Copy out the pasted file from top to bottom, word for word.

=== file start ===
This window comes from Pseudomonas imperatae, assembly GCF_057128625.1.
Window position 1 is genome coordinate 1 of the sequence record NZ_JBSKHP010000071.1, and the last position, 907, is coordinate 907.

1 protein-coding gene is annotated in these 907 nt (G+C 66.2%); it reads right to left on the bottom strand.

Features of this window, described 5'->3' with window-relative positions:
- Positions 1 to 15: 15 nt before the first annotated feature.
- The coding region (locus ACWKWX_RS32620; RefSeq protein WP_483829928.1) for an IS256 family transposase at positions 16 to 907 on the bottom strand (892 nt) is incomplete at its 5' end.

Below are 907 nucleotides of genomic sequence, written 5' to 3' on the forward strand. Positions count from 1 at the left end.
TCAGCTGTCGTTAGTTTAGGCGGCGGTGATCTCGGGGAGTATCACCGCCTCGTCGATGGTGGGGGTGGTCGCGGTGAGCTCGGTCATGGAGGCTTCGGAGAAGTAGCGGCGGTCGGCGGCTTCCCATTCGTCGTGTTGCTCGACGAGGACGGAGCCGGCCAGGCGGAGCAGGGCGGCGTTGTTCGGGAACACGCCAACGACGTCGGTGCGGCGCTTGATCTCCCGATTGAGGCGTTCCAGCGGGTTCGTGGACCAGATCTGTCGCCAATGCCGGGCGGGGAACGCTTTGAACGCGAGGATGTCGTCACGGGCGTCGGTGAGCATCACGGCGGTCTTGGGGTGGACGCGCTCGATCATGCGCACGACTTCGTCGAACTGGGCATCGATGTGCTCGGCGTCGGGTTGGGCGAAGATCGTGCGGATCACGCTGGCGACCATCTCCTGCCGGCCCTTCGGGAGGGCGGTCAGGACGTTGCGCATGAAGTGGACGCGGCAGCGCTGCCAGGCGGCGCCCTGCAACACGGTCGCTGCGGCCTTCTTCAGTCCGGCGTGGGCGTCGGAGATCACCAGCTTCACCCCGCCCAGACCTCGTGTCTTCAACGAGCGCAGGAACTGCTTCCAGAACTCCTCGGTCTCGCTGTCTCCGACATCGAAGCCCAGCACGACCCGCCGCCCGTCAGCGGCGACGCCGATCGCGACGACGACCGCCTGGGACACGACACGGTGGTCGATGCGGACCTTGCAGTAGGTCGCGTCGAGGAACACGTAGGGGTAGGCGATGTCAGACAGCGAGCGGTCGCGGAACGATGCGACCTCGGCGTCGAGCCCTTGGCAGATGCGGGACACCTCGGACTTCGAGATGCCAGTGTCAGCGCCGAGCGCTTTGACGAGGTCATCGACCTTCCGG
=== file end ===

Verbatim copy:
This window comes from Pseudomonas imperatae, assembly GCF_057128625.1.
Window position 1 is genome coordinate 1 of the sequence record NZ_JBSKHP010000071.1, and the last position, 907, is coordinate 907.

1 protein-coding gene is annotated in these 907 nt (G+C 66.2%); it reads right to left on the bottom strand.

Features of this window, described 5'->3' with window-relative positions:
- Positions 1 to 15: 15 nt before the first annotated feature.
- The coding region (locus ACWKWX_RS32620; RefSeq protein WP_483829928.1) for an IS256 family transposase at positions 16 to 907 on the bottom strand (892 nt) is incomplete at its 5' end.

Below are 907 nucleotides of genomic sequence, written 5' to 3' on the forward strand. Positions count from 1 at the left end.
TCAGCTGTCGTTAGTTTAGGCGGCGGTGATCTCGGGGAGTATCACCGCCTCGTCGATGGTGGGGGTGGTCGCGGTGAGCTCGGTCATGGAGGCTTCGGAGAAGTAGCGGCGGTCGGCGGCTTCCCATTCGTCGTGTTGCTCGACGAGGACGGAGCCGGCCAGGCGGAGCAGGGCGGCGTTGTTCGGGAACACGCCAACGACGTCGGTGCGGCGCTTGATCTCCCGATTGAGGCGTTCCAGCGGGTTCGTGGACCAGATCTGTCGCCAATGCCGGGCGGGGAACGCTTTGAACGCGAGGATGTCGTCACGGGCGTCGGTGAGCATCACGGCGGTCTTGGGGTGGACGCGCTCGATCATGCGCACGACTTCGTCGAACTGGGCATCGATGTGCTCGGCGTCGGGTTGGGCGAAGATCGTGCGGATCACGCTGGCGACCATCTCCTGCCGGCCCTTCGGGAGGGCGGTCAGGACGTTGCGCATGAAGTGGACGCGGCAGCGCTGCCAGGCGGCGCCCTGCAACACGGTCGCTGCGGCCTTCTTCAGTCCGGCGTGGGCGTCGGAGATCACCAGCTTCACCCCGCCCAGACCTCGTGTCTTCAACGAGCGCAGGAACTGCTTCCAGAACTCCTCGGTCTCGCTGTCTCCGACATCGAAGCCCAGCACGACCCGCCGCCCGTCAGCGGCGACGCCGATCGCGACGACGACCGCCTGGGACACGACACGGTGGTCGATGCGGACCTTGCAGTAGGTCGCGTCGAGGAACACGTAGGGGTAGGCGATGTCAGACAGCGAGCGGTCGCGGAACGATGCGACCTCGGCGTCGAGCCCTTGGCAGATGCGGGACACCTCGGACTTCGAGATGCCAGTGTCAGCGCCGAGCGCTTTGACGAGGTCATCGACCTTCCGG